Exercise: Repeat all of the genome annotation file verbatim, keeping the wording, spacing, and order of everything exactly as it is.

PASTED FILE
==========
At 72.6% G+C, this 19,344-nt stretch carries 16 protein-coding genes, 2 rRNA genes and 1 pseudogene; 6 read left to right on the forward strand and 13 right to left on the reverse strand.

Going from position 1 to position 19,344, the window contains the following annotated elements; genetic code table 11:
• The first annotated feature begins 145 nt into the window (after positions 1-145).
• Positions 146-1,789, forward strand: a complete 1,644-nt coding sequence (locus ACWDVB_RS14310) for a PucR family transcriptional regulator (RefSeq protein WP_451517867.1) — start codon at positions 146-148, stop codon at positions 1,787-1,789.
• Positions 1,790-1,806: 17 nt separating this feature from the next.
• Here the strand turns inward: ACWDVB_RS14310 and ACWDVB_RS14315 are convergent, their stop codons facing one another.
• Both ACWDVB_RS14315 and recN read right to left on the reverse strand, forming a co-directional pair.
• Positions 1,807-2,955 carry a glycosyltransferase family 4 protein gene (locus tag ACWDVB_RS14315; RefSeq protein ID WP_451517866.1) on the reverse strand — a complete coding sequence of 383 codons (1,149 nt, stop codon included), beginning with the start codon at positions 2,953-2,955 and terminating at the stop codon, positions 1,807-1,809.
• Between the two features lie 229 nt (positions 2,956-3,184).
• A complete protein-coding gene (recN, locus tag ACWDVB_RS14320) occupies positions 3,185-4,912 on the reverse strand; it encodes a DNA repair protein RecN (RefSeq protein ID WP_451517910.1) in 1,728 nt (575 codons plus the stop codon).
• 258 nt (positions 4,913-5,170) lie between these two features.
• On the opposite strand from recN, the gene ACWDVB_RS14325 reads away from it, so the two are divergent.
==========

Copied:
At 72.6% G+C, this 19,344-nt stretch carries 16 protein-coding genes, 2 rRNA genes and 1 pseudogene; 6 read left to right on the forward strand and 13 right to left on the reverse strand.

Going from position 1 to position 19,344, the window contains the following annotated elements; genetic code table 11:
• The first annotated feature begins 145 nt into the window (after positions 1-145).
• Positions 146-1,789, forward strand: a complete 1,644-nt coding sequence (locus ACWDVB_RS14310) for a PucR family transcriptional regulator (RefSeq protein WP_451517867.1) — start codon at positions 146-148, stop codon at positions 1,787-1,789.
• Positions 1,790-1,806: 17 nt separating this feature from the next.
• Here the strand turns inward: ACWDVB_RS14310 and ACWDVB_RS14315 are convergent, their stop codons facing one another.
• Both ACWDVB_RS14315 and recN read right to left on the reverse strand, forming a co-directional pair.
• Positions 1,807-2,955 carry a glycosyltransferase family 4 protein gene (locus tag ACWDVB_RS14315; RefSeq protein ID WP_451517866.1) on the reverse strand — a complete coding sequence of 383 codons (1,149 nt, stop codon included), beginning with the start codon at positions 2,953-2,955 and terminating at the stop codon, positions 1,807-1,809.
• Between the two features lie 229 nt (positions 2,956-3,184).
• A complete protein-coding gene (recN, locus tag ACWDVB_RS14320) occupies positions 3,185-4,912 on the reverse strand; it encodes a DNA repair protein RecN (RefSeq protein ID WP_451517910.1) in 1,728 nt (575 codons plus the stop codon).
• 258 nt (positions 4,913-5,170) lie between these two features.
• On the opposite strand from recN, the gene ACWDVB_RS14325 reads away from it, so the two are divergent.